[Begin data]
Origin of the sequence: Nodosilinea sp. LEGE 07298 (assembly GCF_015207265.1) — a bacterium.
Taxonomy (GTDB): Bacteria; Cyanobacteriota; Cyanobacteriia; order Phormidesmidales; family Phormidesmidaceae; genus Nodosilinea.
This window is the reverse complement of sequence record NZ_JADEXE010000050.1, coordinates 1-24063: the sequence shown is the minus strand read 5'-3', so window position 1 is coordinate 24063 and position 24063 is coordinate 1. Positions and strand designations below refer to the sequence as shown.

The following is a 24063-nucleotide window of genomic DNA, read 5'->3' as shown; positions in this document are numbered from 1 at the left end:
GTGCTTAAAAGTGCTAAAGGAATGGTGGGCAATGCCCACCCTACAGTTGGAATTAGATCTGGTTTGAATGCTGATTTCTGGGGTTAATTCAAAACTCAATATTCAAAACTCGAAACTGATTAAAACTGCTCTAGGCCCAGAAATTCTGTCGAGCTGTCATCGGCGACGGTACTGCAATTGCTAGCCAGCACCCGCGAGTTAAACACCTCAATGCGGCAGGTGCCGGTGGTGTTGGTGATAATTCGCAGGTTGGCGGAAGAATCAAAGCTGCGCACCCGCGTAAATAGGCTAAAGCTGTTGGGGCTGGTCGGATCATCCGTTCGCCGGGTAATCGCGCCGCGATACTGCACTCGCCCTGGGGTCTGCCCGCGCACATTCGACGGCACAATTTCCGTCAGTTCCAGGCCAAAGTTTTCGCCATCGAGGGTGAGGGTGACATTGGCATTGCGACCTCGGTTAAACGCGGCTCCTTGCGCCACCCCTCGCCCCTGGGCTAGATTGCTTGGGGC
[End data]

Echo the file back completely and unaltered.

Origin of the sequence: Nodosilinea sp. LEGE 07298 (assembly GCF_015207265.1) — a bacterium.
Taxonomy (GTDB): Bacteria; Cyanobacteriota; Cyanobacteriia; order Phormidesmidales; family Phormidesmidaceae; genus Nodosilinea.
This window is the reverse complement of sequence record NZ_JADEXE010000050.1, coordinates 1-24063: the sequence shown is the minus strand read 5'-3', so window position 1 is coordinate 24063 and position 24063 is coordinate 1. Positions and strand designations below refer to the sequence as shown.

The following is a 24063-nucleotide window of genomic DNA, read 5'->3' as shown; positions in this document are numbered from 1 at the left end:
GTGCTTAAAAGTGCTAAAGGAATGGTGGGCAATGCCCACCCTACAGTTGGAATTAGATCTGGTTTGAATGCTGATTTCTGGGGTTAATTCAAAACTCAATATTCAAAACTCGAAACTGATTAAAACTGCTCTAGGCCCAGAAATTCTGTCGAGCTGTCATCGGCGACGGTACTGCAATTGCTAGCCAGCACCCGCGAGTTAAACACCTCAATGCGGCAGGTGCCGGTGGTGTTGGTGATAATTCGCAGGTTGGCGGAAGAATCAAAGCTGCGCACCCGCGTAAATAGGCTAAAGCTGTTGGGGCTGGTCGGATCATCCGTTCGCCGGGTAATCGCGCCGCGATACTGCACTCGCCCTGGGGTCTGCCCGCGCACATTCGACGGCACAATTTCCGTCAGTTCCAGGCCAAAGTTTTCGCCATCGAGGGTGAGGGTGACATTGGCATTGCGACCTCGGTTAAACGCGGCTCCTTGCGCCACCCCTCGCCCCTGGGCTAGATTGCTTGGGGC